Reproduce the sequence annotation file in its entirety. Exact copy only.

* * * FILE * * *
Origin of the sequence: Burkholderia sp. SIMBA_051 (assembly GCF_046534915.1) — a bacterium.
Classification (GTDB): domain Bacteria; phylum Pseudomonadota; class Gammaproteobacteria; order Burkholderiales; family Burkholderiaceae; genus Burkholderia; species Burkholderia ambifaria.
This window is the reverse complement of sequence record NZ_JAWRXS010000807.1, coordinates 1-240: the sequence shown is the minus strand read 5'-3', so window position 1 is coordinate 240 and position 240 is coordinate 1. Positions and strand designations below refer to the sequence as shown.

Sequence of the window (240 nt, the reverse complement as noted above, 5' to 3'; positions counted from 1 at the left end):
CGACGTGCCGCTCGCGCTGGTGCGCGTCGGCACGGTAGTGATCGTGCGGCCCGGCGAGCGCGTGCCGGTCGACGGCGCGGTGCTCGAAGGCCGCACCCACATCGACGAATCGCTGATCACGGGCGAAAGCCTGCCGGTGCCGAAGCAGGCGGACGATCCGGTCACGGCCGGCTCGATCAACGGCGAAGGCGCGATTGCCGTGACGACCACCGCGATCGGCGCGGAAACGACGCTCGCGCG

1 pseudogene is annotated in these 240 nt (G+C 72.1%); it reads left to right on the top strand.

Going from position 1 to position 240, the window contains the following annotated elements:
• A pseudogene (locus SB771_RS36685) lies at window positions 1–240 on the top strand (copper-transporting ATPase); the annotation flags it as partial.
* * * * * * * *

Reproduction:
Origin of the sequence: Burkholderia sp. SIMBA_051 (assembly GCF_046534915.1) — a bacterium.
Classification (GTDB): domain Bacteria; phylum Pseudomonadota; class Gammaproteobacteria; order Burkholderiales; family Burkholderiaceae; genus Burkholderia; species Burkholderia ambifaria.
This window is the reverse complement of sequence record NZ_JAWRXS010000807.1, coordinates 1-240: the sequence shown is the minus strand read 5'-3', so window position 1 is coordinate 240 and position 240 is coordinate 1. Positions and strand designations below refer to the sequence as shown.

Sequence of the window (240 nt, the reverse complement as noted above, 5' to 3'; positions counted from 1 at the left end):
CGACGTGCCGCTCGCGCTGGTGCGCGTCGGCACGGTAGTGATCGTGCGGCCCGGCGAGCGCGTGCCGGTCGACGGCGCGGTGCTCGAAGGCCGCACCCACATCGACGAATCGCTGATCACGGGCGAAAGCCTGCCGGTGCCGAAGCAGGCGGACGATCCGGTCACGGCCGGCTCGATCAACGGCGAAGGCGCGATTGCCGTGACGACCACCGCGATCGGCGCGGAAACGACGCTCGCGCG

1 pseudogene is annotated in these 240 nt (G+C 72.1%); it reads left to right on the top strand.

Going from position 1 to position 240, the window contains the following annotated elements:
• A pseudogene (locus SB771_RS36685) lies at window positions 1–240 on the top strand (copper-transporting ATPase); the annotation flags it as partial.